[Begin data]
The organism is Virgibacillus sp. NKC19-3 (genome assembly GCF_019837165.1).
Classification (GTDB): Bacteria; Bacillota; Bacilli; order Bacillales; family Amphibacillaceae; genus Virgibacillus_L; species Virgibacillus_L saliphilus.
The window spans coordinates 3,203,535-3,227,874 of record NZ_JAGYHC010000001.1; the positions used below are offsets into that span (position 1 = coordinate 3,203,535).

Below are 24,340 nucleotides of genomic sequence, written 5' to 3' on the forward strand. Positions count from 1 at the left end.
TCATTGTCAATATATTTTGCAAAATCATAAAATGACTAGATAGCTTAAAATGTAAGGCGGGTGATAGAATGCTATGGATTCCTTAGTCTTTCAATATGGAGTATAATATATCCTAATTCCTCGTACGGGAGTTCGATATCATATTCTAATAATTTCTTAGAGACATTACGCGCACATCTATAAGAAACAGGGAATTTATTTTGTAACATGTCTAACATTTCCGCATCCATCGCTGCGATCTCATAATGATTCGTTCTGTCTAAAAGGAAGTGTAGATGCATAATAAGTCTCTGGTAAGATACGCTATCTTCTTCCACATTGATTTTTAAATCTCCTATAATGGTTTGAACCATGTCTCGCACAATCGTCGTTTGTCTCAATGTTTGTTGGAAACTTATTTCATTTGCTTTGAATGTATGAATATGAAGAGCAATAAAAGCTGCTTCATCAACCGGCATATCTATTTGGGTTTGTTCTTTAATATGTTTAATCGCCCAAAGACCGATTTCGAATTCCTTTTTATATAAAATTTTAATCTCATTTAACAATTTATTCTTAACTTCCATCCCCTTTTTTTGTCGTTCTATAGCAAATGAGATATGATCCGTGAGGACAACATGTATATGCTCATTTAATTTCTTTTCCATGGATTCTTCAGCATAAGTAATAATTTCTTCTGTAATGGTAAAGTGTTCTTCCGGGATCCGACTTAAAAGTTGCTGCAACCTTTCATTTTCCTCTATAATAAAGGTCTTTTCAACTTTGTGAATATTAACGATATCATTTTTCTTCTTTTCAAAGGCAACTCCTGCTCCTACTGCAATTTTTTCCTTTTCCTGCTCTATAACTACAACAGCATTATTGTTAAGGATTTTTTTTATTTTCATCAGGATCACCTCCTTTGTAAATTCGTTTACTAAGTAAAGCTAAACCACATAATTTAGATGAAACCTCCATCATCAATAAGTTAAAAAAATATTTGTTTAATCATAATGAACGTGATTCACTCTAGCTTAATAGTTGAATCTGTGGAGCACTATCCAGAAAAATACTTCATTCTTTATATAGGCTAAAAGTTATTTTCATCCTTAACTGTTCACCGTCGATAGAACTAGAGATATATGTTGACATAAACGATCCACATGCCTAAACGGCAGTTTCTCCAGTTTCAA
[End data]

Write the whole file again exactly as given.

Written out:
The organism is Virgibacillus sp. NKC19-3 (genome assembly GCF_019837165.1).
Classification (GTDB): Bacteria; Bacillota; Bacilli; order Bacillales; family Amphibacillaceae; genus Virgibacillus_L; species Virgibacillus_L saliphilus.
The window spans coordinates 3,203,535-3,227,874 of record NZ_JAGYHC010000001.1; the positions used below are offsets into that span (position 1 = coordinate 3,203,535).

Below are 24,340 nucleotides of genomic sequence, written 5' to 3' on the forward strand. Positions count from 1 at the left end.
TCATTGTCAATATATTTTGCAAAATCATAAAATGACTAGATAGCTTAAAATGTAAGGCGGGTGATAGAATGCTATGGATTCCTTAGTCTTTCAATATGGAGTATAATATATCCTAATTCCTCGTACGGGAGTTCGATATCATATTCTAATAATTTCTTAGAGACATTACGCGCACATCTATAAGAAACAGGGAATTTATTTTGTAACATGTCTAACATTTCCGCATCCATCGCTGCGATCTCATAATGATTCGTTCTGTCTAAAAGGAAGTGTAGATGCATAATAAGTCTCTGGTAAGATACGCTATCTTCTTCCACATTGATTTTTAAATCTCCTATAATGGTTTGAACCATGTCTCGCACAATCGTCGTTTGTCTCAATGTTTGTTGGAAACTTATTTCATTTGCTTTGAATGTATGAATATGAAGAGCAATAAAAGCTGCTTCATCAACCGGCATATCTATTTGGGTTTGTTCTTTAATATGTTTAATCGCCCAAAGACCGATTTCGAATTCCTTTTTATATAAAATTTTAATCTCATTTAACAATTTATTCTTAACTTCCATCCCCTTTTTTTGTCGTTCTATAGCAAATGAGATATGATCCGTGAGGACAACATGTATATGCTCATTTAATTTCTTTTCCATGGATTCTTCAGCATAAGTAATAATTTCTTCTGTAATGGTAAAGTGTTCTTCCGGGATCCGACTTAAAAGTTGCTGCAACCTTTCATTTTCCTCTATAATAAAGGTCTTTTCAACTTTGTGAATATTAACGATATCATTTTTCTTCTTTTCAAAGGCAACTCCTGCTCCTACTGCAATTTTTTCCTTTTCCTGCTCTATAACTACAACAGCATTATTGTTAAGGATTTTTTTTATTTTCATCAGGATCACCTCCTTTGTAAATTCGTTTACTAAGTAAAGCTAAACCACATAATTTAGATGAAACCTCCATCATCAATAAGTTAAAAAAATATTTGTTTAATCATAATGAACGTGATTCACTCTAGCTTAATAGTTGAATCTGTGGAGCACTATCCAGAAAAATACTTCATTCTTTATATAGGCTAAAAGTTATTTTCATCCTTAACTGTTCACCGTCGATAGAACTAGAGATATATGTTGACATAAACGATCCACATGCCTAAACGGCAGTTTCTCCAGTTTCAA